The attacks had major worldwide political effects. Many other countries introduced tough anti-terrorism legislation and took action to cut off terrorist finances, including the freezing of bank accounts suspected of being used to fund terrorism. Law enforcement and intelligence agencies stepped up cooperation to arrest terrorist suspects and break up suspected terrorist cells around the world.
The attack prompted numerous memorials and services all over the world. In Berlin, 200,000 Germans marched to show their solidarity with America. The French newspaper of record, Le Monde, ran a front-page headline reading "Nous sommes tous Américains", or "We are all Americans". A national day of mourning was held in Ireland on Friday, September 14, the only country other than the US to do so. In London, the US national anthem was played at the Changing of the Guard at Buckingham Palace. (To mark the Queen's Golden Jubilee, New York City lit the Empire State Building in purple and gold, to say "thank you" for this action.) In the immediate aftermath, support for the United States' right to defend itself was expressed across the world, and by United Nations Security Council Resolution 1368. Australian Prime Minister John Howard was in Washington D.C at the time of the attacks and invoked the ANZUS military alliance to pledge Australian assistance to America.
Reaction to the attacks in the Muslim world was mixed. Also, shortly after the attack, the media picked up on a number of celebrations of the attacks in the Middle East with images of these celebrations being broadcast on television and published in print. Less publicized were public displays of sympathy, including candlelight vigils in countries like Iran.
An increase in racial tensions was seen in countries such as England, with a number of violent crimes linked to the September 11th attacks. The most severe example was seen in Peterborough, where teenager Ross Parker was murdered by a gang of up to ten Muslims of Pakistani background who had sought a white male to attack.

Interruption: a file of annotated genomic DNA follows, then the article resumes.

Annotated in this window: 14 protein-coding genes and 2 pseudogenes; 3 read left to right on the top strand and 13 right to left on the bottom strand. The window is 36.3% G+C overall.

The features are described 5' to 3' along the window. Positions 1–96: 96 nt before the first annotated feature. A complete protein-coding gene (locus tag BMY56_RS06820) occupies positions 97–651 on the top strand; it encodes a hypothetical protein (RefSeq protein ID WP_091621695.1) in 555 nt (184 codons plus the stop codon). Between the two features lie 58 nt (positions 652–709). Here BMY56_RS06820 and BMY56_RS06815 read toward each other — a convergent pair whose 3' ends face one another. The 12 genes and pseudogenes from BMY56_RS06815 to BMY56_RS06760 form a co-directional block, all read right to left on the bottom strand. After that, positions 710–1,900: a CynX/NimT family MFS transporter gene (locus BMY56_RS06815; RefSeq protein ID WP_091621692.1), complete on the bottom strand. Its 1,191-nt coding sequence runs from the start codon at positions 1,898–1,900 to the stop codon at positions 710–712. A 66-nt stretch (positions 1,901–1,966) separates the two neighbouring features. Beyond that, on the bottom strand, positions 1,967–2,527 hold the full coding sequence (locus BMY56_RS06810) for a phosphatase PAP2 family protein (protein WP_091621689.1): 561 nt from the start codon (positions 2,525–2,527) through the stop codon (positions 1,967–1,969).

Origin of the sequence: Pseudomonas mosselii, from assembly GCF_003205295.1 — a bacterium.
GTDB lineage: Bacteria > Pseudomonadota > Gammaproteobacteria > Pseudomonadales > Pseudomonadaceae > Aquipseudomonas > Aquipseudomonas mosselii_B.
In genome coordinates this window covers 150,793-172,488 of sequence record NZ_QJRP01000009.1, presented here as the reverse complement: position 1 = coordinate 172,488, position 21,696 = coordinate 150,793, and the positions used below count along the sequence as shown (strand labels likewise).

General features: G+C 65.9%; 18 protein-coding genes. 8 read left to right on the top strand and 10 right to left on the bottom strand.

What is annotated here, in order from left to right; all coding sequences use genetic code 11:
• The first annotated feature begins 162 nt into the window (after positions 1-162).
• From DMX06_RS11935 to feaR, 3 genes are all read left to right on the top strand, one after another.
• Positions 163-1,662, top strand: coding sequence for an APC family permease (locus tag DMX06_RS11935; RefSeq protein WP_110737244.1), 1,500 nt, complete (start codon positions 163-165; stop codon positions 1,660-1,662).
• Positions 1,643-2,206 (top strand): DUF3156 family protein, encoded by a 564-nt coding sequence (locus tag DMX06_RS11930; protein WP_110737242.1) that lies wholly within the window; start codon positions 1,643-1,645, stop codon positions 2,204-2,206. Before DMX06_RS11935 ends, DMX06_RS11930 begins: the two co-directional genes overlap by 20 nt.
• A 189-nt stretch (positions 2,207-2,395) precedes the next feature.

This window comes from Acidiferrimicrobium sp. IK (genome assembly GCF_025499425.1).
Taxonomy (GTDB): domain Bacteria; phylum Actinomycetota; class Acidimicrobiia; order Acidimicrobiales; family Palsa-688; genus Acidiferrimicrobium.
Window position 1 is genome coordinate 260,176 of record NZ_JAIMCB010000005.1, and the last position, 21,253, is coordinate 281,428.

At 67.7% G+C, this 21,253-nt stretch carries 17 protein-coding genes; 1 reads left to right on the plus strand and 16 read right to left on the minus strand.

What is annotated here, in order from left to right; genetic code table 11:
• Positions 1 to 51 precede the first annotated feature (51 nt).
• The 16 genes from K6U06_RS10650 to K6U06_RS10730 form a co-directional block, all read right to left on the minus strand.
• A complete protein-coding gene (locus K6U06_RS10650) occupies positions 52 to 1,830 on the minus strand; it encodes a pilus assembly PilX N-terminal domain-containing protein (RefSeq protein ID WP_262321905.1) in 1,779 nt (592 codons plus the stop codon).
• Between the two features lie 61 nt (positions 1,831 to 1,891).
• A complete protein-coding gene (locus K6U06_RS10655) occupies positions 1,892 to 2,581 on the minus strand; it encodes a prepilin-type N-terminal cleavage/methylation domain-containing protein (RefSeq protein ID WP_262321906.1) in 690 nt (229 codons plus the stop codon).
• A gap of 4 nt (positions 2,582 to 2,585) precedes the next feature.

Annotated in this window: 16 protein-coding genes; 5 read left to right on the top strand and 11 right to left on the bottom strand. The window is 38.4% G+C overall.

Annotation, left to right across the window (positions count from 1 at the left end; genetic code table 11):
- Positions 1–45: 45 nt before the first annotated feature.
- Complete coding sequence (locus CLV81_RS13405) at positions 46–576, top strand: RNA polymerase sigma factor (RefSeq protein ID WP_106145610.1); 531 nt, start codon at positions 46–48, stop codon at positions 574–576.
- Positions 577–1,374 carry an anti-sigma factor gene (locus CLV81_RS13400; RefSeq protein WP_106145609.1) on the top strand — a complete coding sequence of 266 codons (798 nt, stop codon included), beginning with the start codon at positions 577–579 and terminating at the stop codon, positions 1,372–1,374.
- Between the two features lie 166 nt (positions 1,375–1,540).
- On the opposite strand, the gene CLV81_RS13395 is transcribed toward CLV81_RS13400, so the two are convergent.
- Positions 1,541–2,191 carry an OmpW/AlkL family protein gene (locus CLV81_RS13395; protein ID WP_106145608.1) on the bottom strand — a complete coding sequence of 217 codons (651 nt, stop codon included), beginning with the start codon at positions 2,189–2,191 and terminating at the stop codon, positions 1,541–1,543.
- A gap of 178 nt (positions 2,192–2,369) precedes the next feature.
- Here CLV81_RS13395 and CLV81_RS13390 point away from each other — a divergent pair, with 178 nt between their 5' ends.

US public reaction
Following the September 11, 2001 attacks, George W. Bush's job approval rating soared to 86%. On September 20, 2001, the president spoke before the nation and a joint-session of Congress, regarding the events of that day, the intervening nine days of rescue and recovery efforts, and his intent in response to those events in going after the terrorists who orchestrated the attacks. In the speech, he characterized the speech itself as being akin to the President's customary State of the Union address.
The attacks also had immediate and overwhelming effects upon the United States population. People began rallying around the popularized phrase, "United We Stand," in hopes of being resilient and keeping the American spirit alive in the face of a devastating attack. The majority of the US population rallied behind President Bush and the Federal government in widespread support to the recovery and the expectant reaction to the attacks. Many people joined together to help the victims. Gratitude toward uniformed public-safety workers, and especially toward firefighters, was widely expressed in light of both the drama of the risks taken on the scene and the high death toll among the workers. Many people paid tribute to the police officers and fire fighters who died during the attacks by wearing NYPD and FDNY hats. The number of casualties among the emergency service personnel was unprecedented. The highly visible role played by Rudy Giuliani, the Mayor of New York City, won him high praise nationally and in New York City. He was named Person of the Year by Time magazine for 2001, and at times had a higher profile in the US than President George W. Bush.